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Rutgers-New Brunswick Student Voting Rates up 20 points in 2020 election

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Despite changes in voter registration and voting processes, Rutgers University-New Brunswick’s undergraduate voting percentage rose 20 points from 2016 to 2020, according to a press release.

The surge was fueled by voter mobilization programs and campus-wide collaboration led by Rutgers’ Eagleton Institute of Politics’ Center for Youth Political Participation (CYPP).

According to the National Study for Learning Voting and Engagement report, Rutgers-New Brunswick’s student voting rate exceeded other comparable higher education institutions and the national average. Student voter turnout rose to nearly 73 percent in 2020, compared to 53 percent in 2016.

Rutgers—New Brunswick’s student electoral register rose to nearly 84 percent from 74 percent in 2016.

“The Eagleton Institute of Politics and its Center for Youth Political Participation are at the forefront of promoting elections and political engagement among young people of all backgrounds, which is the backbone of a healthy democracy,” said Chancellor and Chancellor Francine Conway of Rutgers University in New Brunswick.

In response to the state voting changes for the 2020 election, CYPP expanded its RU Voting Rutgers program into a statewide initiative called RU Voting National to provide students with state information on how to register and how to vote votes by mail and how to find their polling stations.

Through the national program, CYPP helped those learning remotely during the COVID-19 pandemic by providing timely election information and helping students navigate changes in election practices.

“Students have faced unprecedented obstacles due to the pandemic as they seek to register and vote in the 2020 presidential election,” said Elizabeth C. Matto, associate research professor and CYPP director. “New Brunswick student voting data — specifically, the 20-point increase in voting ratings — shows that our students understood the importance of participating in our nation’s democratic process and that they remained motivated, despite the demands of the state.” to vote in state-run elections. government changes to voting processes.”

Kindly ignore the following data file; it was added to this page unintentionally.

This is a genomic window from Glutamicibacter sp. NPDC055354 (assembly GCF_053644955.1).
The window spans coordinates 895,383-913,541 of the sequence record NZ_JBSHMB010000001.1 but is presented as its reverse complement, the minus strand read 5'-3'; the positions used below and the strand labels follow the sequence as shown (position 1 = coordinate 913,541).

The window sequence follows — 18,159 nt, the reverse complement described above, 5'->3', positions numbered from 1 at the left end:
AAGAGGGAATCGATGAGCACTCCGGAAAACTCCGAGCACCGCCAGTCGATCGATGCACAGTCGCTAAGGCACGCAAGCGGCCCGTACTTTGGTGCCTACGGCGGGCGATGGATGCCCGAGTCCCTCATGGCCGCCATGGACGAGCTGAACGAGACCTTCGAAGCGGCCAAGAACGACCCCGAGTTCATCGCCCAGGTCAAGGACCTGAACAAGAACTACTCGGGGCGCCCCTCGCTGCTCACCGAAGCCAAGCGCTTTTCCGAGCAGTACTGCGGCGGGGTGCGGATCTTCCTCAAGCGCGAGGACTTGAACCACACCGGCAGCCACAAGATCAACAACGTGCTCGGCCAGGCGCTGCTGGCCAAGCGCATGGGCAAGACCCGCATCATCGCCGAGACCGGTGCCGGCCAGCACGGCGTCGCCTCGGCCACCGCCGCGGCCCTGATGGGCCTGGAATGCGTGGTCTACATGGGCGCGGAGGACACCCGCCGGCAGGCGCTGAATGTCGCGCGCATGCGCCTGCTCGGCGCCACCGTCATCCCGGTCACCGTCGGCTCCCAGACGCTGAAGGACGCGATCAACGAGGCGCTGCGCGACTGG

The data reflects the impact of the pandemic on the voting practices of Rutgers-New Brunswick students. 39 percent of them did not personally vote in 2020 (up from 24 percent in 2016); 18 percent of students participated in early voting (compared to 8 percent in 2016); and only 18 percent of students voted in person in 2020 (compared to 26 percent in 2016).

The report highlights the increase in voter turnout among Rutgers-New Brunswick’s youngest students. Voter turnout among 18- to 21-year-old students increased by more than 20 points, from 45 percent in 2016 to 66 percent in 2020. Likewise, voter turnout among 22- to 24-year-old students rose from 45 percent to 62 percent.

The Democracy Counts 2020 report is based on an analysis of the voting patterns of more than 9 million college students at more than 1,051 campuses participating in the National Study of Learning, Voting, and Engagement (NSLVE). The Eagleton Center for Youth Political Participation at Rutgers University-New Brunswick is a partner in the NSLVE project.

The New Brunswick Civic Engagement Coalition, a campus-wide initiative to increase student registration and voter turnout, was led by Rutgers’ Division of Student Affairs, RU Voting and NJPIRG.

The report for Rutgers-New Brunswick data is available on the CYPP website.

The data comes from the National Study for Learning Voting and Engagement conducted by the Institute for Democracy & Higher Education (IDHE) at Tufts University’s Tisch College of Civic Life.

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